Lewis Allen | The Uninvited (1944)

If you can read between the lines, there’s an extra layer in the story that makes the whole film just that much more satisfying.


It’s no secret the Motion Picture Production Code, which set the rules for most studio filmmaking in the United States from 1930 into the 1960s, included a prohibition against “any inference of sex perversion,” a category that included same-sex attraction. Of course, filmmakers still found ways to smuggle gay and lesbian content into their films, because the code was enforced by people who weren’t exactly geniuses and were most likely unfamiliar with contemporary gay and lesbian culture. Thus, some directors and screenwriters became skilled at including coded references to forbidden feelings and relationships in their films, which would fly over the heads of the censors and most audience members, while connecting with those clued in to the game.

One such film is Lewis Allen’s 1944 The Uninvited, which succeeds perfectly well if you perceive in it nothing more than an “old house” ghost story with strong romantic elements. It’s a beautifully shot black and white film, all candlelight and shadows and intimations that there’s something there that you can’t quite see. (Cinematographer Charles Lang was nominated for an Oscar for his work on this film, and even the studio’s insistence that a visible spirit be included can’t spoil it.) The cast is quite good, including Ray Milland, Ruth Hussey, stage actress Cornelia Otis Skinner, and (in her film debut) the radiantly beautiful Gail Russell. It’s possible to enjoy The Uninvited without even perceiving the coded subtext, but if you can read between the lines, there’s an extra layer in the story that makes the whole film just that much more satisfying.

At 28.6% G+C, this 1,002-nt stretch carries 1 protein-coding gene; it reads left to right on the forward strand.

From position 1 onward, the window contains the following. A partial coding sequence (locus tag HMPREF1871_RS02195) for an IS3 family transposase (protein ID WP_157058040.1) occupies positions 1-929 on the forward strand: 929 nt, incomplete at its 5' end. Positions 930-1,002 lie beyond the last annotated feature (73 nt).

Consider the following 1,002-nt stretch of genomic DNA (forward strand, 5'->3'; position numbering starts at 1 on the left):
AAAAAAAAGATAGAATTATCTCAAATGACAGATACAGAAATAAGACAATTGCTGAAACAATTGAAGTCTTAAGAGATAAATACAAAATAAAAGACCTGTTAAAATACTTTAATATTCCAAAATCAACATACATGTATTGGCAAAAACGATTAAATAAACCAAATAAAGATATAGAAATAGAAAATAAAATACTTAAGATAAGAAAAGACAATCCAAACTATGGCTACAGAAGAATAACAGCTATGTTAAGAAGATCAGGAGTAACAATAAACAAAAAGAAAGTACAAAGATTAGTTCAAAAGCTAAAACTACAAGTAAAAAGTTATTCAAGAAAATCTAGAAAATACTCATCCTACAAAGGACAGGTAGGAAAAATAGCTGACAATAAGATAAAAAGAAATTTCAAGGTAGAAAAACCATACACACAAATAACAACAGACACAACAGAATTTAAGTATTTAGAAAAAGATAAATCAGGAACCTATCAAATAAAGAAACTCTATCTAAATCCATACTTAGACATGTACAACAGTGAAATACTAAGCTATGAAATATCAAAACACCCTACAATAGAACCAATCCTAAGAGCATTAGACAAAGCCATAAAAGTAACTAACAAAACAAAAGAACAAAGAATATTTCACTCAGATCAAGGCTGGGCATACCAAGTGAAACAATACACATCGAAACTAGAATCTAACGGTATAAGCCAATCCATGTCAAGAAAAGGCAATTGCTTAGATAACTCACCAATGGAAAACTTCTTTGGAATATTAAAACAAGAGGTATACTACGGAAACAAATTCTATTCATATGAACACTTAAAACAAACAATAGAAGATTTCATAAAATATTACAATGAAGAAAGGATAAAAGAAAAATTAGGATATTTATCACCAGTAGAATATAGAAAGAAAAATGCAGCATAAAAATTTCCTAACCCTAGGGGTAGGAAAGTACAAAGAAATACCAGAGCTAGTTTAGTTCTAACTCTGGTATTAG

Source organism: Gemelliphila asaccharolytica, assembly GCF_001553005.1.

The film begins with two city siblings, Rick (Milland) and Pamela (Hussey) Fitzgerald enjoying a walking holiday in Cornwall (The Uninvited was shot in California and Arizona, but that’s Hollywood for you). Their terrier Bobby chases a squirrel into what appears to be an abandoned house, and they immediately decide they want to live there. The Fitzgerald siblings have a bit of money stashed away, you see, and Rick’s always wanted to quit his newspaper job and work on his composing, and this seems like the perfect opportunity. When the asking price turns out to be remarkably low, that seals the deal.

But why was the price so low? The owner, Commander Beach (Donald Crisp), explains he wants cash in the bank to secure the future of his granddaughter Stella Meredith (Russell). There have also been some reports that the place is haunted, but Rick and Pamela are far too sensible to believe such tall tales. They move in their possessions and their housekeeper, Lizzie Flynn (Barbara Everest), and all seems to be well—except that Lizzie’s cat hisses at something on the stairs that no one else can see, while Bobby has taken off entirely.